Melanie Brewster, an assistant professor of psychology and education at Columbia University, clearly needs to be featured at more conferences, and what a great choice she was to present first at Women in Secularism. She come armed with loads of facts and data, but engages with the audience in a very personable way, using humor and candor to make her subject feel very accessible and understandable.
Case in point, the way she introduced her topic: why there aren’t more women in atheism? Before delivering any of her own information, Brewster instructed the attendees to turn to each other and take a few minutes to chew on the question themselves. After a bit, she had them shout their thoughts back to her.
She then examined the question from the other direction: Why are women more associated with religion than men? And as she pointed out, those differences are not what they seem.
She cited many older studies that asserted some kind of biological or psychological traits of women that prime them for religious belief, but then revealed that these studies were done with no actual examination of the biological components, and often they came from sociologists working from explicitly religious universities such as Baylor, Brigham Young, and Holy Cross.
But these dusty studies still serve as the foundation for popular understanding of these perceived differences, even among seculars, and she cautioned us to bring our own prized critical thinking to this question. “It’s lazy,” she said, for our own community to glom on to these incomplete studies, and we can do better.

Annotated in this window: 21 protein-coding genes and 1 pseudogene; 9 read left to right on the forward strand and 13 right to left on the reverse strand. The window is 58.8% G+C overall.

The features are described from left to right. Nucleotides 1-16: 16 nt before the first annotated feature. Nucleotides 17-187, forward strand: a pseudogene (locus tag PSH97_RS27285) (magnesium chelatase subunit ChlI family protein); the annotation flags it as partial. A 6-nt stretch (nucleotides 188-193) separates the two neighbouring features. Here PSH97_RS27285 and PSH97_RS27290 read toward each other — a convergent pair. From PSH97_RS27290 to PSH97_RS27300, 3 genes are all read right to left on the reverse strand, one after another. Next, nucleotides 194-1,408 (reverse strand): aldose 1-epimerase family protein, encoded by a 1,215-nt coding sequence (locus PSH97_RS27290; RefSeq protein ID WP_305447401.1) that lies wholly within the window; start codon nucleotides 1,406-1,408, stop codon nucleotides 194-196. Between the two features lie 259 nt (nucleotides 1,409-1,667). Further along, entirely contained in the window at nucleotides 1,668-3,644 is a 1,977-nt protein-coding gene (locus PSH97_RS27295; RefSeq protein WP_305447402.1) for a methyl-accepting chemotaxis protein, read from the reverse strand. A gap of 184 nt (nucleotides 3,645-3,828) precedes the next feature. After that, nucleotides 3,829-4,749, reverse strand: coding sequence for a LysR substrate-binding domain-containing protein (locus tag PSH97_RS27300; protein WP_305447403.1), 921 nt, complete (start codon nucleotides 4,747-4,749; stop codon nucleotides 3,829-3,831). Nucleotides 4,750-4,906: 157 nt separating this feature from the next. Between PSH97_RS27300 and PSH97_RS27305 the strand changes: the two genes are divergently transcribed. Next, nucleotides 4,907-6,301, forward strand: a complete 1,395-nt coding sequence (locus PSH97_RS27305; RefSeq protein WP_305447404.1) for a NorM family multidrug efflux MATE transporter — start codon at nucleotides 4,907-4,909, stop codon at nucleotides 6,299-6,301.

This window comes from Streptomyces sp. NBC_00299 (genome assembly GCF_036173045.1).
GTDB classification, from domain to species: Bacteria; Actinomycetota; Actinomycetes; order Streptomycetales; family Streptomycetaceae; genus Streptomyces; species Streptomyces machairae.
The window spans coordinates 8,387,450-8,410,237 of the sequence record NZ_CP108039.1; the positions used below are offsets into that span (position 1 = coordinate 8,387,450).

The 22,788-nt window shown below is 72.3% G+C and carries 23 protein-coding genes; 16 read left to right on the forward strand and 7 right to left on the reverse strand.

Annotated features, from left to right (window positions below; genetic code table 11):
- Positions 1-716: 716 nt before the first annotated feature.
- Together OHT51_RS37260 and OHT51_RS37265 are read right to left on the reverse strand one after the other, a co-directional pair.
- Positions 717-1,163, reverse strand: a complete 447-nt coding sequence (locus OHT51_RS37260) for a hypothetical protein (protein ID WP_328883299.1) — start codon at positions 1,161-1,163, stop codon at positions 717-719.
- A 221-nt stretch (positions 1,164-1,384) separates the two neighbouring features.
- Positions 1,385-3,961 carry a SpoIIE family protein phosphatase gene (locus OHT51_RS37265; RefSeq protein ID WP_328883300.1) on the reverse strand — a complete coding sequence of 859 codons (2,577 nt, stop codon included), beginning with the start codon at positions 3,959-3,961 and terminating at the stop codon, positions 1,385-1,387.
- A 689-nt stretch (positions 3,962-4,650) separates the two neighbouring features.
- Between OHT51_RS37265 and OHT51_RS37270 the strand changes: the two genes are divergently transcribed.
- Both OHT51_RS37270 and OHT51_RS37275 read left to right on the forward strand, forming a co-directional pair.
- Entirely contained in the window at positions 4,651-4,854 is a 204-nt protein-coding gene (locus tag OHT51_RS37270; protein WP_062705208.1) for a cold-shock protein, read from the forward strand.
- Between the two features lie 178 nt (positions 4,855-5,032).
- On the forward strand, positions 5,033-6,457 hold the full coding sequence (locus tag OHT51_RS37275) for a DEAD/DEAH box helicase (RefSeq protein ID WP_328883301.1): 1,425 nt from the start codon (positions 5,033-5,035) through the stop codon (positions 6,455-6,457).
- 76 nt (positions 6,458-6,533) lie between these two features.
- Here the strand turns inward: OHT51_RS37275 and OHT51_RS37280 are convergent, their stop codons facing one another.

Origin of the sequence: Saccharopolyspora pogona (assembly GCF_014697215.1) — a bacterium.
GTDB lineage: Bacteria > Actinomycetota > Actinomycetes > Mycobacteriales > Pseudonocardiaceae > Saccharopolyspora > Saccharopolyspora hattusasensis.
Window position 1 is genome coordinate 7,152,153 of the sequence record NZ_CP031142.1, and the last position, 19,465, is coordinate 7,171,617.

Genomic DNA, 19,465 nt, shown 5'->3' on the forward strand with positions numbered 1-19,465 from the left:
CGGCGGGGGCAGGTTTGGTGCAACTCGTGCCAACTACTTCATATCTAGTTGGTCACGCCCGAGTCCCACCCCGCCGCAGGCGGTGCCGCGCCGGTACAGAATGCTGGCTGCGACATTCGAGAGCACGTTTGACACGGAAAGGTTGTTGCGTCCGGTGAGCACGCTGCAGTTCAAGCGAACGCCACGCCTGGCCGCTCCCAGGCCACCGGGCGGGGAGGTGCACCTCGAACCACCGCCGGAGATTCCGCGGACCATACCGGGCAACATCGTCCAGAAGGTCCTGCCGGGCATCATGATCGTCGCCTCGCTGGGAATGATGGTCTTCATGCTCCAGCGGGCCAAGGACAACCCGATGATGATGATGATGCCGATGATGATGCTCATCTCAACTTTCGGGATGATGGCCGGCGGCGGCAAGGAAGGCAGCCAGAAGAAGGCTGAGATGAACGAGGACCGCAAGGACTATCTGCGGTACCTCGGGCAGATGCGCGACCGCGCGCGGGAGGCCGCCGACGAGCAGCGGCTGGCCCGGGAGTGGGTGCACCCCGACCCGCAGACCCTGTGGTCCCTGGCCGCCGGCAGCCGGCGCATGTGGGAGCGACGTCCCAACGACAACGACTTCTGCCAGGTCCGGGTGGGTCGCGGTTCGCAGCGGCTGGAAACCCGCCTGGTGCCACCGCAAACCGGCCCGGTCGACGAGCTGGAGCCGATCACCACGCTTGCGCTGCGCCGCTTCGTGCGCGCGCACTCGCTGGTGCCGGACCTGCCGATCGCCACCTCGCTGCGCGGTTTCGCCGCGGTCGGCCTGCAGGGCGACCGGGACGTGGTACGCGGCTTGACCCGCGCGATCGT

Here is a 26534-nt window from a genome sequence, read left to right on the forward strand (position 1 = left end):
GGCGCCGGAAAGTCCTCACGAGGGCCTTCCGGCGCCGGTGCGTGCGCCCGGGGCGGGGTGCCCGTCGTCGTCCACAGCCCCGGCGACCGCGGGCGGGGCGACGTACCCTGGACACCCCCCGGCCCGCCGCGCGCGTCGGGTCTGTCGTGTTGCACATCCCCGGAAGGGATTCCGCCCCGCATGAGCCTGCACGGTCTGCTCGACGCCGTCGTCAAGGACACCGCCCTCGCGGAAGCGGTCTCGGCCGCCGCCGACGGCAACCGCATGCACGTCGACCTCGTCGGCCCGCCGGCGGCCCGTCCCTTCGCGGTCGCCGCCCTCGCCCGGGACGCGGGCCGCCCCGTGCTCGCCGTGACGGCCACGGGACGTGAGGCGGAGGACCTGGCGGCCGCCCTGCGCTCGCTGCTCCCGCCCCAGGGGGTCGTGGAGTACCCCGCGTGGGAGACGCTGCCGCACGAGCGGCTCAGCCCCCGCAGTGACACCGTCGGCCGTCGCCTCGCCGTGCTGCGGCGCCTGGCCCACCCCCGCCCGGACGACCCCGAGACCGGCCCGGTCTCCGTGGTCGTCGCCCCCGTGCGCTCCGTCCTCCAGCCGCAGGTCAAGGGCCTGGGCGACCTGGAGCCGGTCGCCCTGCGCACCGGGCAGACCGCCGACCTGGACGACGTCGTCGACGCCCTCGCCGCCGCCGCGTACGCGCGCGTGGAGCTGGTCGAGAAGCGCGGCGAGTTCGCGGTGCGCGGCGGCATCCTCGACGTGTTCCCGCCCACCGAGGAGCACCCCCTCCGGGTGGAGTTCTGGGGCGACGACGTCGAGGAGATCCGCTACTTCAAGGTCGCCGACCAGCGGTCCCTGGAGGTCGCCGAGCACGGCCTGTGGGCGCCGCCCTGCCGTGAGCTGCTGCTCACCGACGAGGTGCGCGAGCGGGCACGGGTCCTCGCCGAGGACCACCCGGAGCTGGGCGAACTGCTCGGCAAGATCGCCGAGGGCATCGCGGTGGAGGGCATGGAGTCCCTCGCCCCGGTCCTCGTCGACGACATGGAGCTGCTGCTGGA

Also incredibly important, Brewster noted that the media only presents an extremely narrow view of atheist thinkers and leaders, almost all male, and the vast majority are white. “We need to start asking people in power to start forcing representation in the media,” she said, asserting that those who have that kind of leverage should insist that women and people of color get the air time they might have gotten themselves.
She also had some fascinating insights into nonreligious women, or women who are “nones,” and why surveys show them to be more inclined toward religious practice than nones who are men. Take prayer, for example, where she suspects women “can feel it,” the more meditative components of prayer, “but not necessarily buy it” as an actual communication with the Great Beyond. And in talking about her own mom, who despite her own atheism still must have it as part of her life as she cares for her own religious mother (Brewster’s grandmother).
But, Brewster tells us, if her mom were of a younger generation, “She would probably be a troll.” Good to know.